KILGORE (KYTX) - Monday is the 30th anniversary of the KFC murders. For years it was one of Texas' most infamous unsolved murders. Five people kidnapped from Kilgore's Kentucky Fried Chicken -- and then shot execution style -- in the middle of nowhere.
For so many East Texans, Kilgore's KFC Murders will never be anything more than the pictures that have lasted three decades. A fast food place, fingreprints and an overgrown oil field five people should never have seen.
Rusk County District Attorney's investigator William Brown was there from day one.
"But my number one question is still 'why here?," says Rusk County DA Investigator William Brown.
At the time, cooperation between law enforcement agencies was lacking and no one on the scene had any idea five people had gone missing from near-by Kilgore.
"And we still didn't know where they had come from until we got up here and found Opie and she had on a KFC uniform," says Brown.
39-year-old Opie Hughes had been sexually assaulted and then shot. Further down the road, 37-year-old Mary Tyler, 20-year-old Joey Johnson, 19-year-old Monte Landers and 20-year-old David Maxwell had been lined up and shot.
"They're all face down/facing that way.Which is to say the least, unusual./very," says Brown
Unusual because they didn't expect to die.
"If we were to all lie down, expecting to get back up in a minute, we would put our face or our head on something./To keep it from being in the dirt./Yeah because we didn't want our nose stuck in the dirt."
For twelve years, evidence found at both crime scenes led nowhere. Investigators say it was a cold case that every armchair detective and every criminal looking for a break would have claimed to have already solved. There was a false alarm in 1995, when Jimmy Mankins, Jr. was arrested and charged with the murders.
It was a shaky case, based largely on a ripped fingernail found in the waistband of one of the victims and allegedly Mankins' repeated boasting that he had done it. Investigators believe he was trying to gain credibility among drug dealers. Eventually he was cleared and then spoke exclusively with CBS19.
"100% I'm innocent and I resent even the question," says Mankins.
He said investigators had no reason to lock him up in the first place.
"The worst part was the six months in jail over there thinking about being put to death for something I didn't do. And more than likely if it wasn't for that DNA I would have been on death row."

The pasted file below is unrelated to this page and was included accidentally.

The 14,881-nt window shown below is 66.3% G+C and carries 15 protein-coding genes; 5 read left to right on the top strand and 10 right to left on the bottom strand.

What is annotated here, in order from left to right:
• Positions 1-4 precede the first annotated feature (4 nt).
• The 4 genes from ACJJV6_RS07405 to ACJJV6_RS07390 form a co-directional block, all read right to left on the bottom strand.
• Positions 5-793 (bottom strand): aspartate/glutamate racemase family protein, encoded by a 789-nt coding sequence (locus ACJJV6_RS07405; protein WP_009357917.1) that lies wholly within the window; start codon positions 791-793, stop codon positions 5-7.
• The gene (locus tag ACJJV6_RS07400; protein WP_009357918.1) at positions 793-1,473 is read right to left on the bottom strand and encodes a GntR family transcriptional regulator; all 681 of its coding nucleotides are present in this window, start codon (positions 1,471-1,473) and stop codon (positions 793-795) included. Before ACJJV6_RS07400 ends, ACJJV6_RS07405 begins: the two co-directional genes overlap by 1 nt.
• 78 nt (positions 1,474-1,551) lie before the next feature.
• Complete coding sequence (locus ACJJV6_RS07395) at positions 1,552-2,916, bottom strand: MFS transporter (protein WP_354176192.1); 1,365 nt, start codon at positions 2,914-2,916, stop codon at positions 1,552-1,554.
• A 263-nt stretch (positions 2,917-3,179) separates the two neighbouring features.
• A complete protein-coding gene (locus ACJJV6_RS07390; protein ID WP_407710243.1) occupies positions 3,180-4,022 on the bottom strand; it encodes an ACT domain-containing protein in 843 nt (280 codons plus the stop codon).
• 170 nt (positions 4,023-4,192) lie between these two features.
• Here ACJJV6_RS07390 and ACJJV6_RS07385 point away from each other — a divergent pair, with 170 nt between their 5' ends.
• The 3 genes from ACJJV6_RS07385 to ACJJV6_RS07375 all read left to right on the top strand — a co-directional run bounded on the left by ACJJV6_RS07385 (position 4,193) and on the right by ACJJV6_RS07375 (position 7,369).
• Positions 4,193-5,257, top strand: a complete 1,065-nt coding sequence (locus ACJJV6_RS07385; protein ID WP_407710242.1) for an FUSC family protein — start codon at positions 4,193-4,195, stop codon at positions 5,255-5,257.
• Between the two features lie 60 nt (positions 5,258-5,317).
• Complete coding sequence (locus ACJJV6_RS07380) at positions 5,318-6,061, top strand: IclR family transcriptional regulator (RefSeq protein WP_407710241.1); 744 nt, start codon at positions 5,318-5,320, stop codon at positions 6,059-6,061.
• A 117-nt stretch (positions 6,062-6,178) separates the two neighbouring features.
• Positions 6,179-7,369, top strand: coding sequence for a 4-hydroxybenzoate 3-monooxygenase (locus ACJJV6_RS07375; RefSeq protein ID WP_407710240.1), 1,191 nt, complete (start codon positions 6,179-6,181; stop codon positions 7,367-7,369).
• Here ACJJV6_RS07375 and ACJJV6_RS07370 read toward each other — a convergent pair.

Now he's back in prison for something else. But he was right, the DNA was the key. A box and a napkin found behind the counter at KFC had been waiting in a lab for years until someone figured out how to see whose blood was on them. Romeo Pinkerton and Darnell Hartsfield, already in jail on unrelated charges, were identified as two of the three murderers in 2005. Ironically, they'd been among the original suspects in 1983-- Even placed on a makeshift wanted for questioning poster. But they fell through the cracks.
Hartsfield was convicted in 2008 and told CBS19 the jury was wrong.
"Me and my cousin Romeo Pinkerton, we were just being, we were stooges for the state."
In the mean time, Pinkerton had already admitted guilt to avoid the death penalty which gave Opie Hughes' husband a reason to smile after nearly 25 years.
"I got the privileged of hearing that snake say 'guilty.' And he's not said it once. He's said it five times, " says Jack Hughes.
Amazingly, his wife's rapist, the third suspect has never been identified. But the verdicts and two people in prison for life were enough for David Maxwell's former wife.
"No matter what happens from this point on, I'm free. I was paroled today." "He counted, to me. And so as long as I can stand up, I'm going to make sure people know," says Lana Dunkerly.
We will have continuing coverage tonight with the lasting impact those murders had on Kilgore.
Plus, lessons law enforcement learned from the investigation and how they've changed the fight against crime in East Texas.